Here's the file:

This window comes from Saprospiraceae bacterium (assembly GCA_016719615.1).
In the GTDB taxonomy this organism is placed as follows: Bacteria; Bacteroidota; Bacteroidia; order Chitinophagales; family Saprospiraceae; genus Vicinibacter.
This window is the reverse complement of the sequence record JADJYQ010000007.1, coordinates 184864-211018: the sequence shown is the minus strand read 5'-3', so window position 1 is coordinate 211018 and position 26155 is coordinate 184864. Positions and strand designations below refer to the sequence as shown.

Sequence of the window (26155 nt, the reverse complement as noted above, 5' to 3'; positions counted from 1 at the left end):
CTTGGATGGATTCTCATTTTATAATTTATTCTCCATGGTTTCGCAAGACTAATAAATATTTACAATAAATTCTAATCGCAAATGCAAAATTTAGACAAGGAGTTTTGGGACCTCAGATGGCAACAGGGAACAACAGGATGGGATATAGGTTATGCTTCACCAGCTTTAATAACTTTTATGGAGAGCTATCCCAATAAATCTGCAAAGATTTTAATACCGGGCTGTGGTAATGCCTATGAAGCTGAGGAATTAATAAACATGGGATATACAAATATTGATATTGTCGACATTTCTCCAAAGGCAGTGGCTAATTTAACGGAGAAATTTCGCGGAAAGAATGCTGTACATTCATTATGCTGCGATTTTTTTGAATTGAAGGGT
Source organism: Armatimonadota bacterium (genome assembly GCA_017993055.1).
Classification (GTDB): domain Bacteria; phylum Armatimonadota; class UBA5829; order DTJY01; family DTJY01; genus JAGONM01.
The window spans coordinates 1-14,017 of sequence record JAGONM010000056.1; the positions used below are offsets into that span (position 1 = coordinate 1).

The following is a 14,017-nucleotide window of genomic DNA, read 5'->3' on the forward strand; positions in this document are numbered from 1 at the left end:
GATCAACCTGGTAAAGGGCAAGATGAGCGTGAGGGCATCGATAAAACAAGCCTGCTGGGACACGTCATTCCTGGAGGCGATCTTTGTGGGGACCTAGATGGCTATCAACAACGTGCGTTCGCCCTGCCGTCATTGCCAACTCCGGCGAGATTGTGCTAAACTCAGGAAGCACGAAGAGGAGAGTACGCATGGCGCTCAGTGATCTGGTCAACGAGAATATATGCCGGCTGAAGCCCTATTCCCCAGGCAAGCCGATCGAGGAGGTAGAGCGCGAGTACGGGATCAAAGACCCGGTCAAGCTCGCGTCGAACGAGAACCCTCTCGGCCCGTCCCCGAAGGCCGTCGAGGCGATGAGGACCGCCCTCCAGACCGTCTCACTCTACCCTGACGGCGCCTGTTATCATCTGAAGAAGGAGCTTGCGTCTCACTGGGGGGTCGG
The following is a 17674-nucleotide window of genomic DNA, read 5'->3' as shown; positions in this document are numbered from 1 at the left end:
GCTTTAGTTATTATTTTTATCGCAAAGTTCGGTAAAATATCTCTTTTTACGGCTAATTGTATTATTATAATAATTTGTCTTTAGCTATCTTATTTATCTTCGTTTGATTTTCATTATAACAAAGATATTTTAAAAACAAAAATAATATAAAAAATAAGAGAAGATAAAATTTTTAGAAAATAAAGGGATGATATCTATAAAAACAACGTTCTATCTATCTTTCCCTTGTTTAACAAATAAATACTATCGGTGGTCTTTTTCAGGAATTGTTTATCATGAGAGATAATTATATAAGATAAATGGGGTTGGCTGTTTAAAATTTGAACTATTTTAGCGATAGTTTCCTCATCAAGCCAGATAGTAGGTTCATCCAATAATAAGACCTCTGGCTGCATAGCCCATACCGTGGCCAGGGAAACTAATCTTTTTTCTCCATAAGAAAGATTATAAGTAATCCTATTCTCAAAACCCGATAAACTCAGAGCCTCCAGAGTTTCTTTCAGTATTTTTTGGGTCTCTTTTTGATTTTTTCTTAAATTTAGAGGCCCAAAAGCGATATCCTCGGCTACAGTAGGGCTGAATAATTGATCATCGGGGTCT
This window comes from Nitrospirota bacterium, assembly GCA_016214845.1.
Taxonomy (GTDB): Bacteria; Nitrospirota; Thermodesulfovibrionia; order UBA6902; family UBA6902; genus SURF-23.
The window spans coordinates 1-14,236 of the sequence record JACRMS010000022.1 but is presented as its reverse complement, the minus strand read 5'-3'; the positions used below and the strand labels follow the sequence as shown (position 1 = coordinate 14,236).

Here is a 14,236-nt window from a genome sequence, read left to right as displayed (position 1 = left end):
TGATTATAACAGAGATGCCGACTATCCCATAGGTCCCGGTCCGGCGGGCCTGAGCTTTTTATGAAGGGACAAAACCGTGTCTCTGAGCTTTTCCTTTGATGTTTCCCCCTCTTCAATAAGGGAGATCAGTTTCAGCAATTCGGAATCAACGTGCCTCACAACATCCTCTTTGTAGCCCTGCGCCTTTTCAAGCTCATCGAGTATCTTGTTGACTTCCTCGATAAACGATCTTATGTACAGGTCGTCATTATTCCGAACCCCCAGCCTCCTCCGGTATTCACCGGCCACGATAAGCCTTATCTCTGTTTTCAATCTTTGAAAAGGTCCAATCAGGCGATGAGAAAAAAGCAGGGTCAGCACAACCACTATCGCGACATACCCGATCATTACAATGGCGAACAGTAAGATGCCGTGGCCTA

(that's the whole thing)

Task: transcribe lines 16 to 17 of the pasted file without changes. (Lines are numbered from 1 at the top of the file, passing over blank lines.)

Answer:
Here is a 14,236-nt window from a genome sequence, read left to right as displayed (position 1 = left end):
TGATTATAACAGAGATGCCGACTATCCCATAGGTCCCGGTCCGGCGGGCCTGAGCTTTTTATGAAGGGACAAAACCGTGTCTCTGAGCTTTTCCTTTGATGTTTCCCCCTCTTCAATAAGGGAGATCAGTTTCAGCAATTCGGAATCAACGTGCCTCACAACATCCTCTTTGTAGCCCTGCGCCTTTTCAAGCTCATCGAGTATCTTGTTGACTTCCTCGATAAACGATCTTATGTACAGGTCGTCATTATTCCGAACCCCCAGCCTCCTCCGGTATTCACCGGCCACGATAAGCCTTATCTCTGTTTTCAATCTTTGAAAAGGTCCAATCAGGCGATGAGAAAAAAGCAGGGTCAGCACAACCACTATCGCGACATACCCGATCATTACAATGGCGAACAGTAAGATGCCGTGGCCTA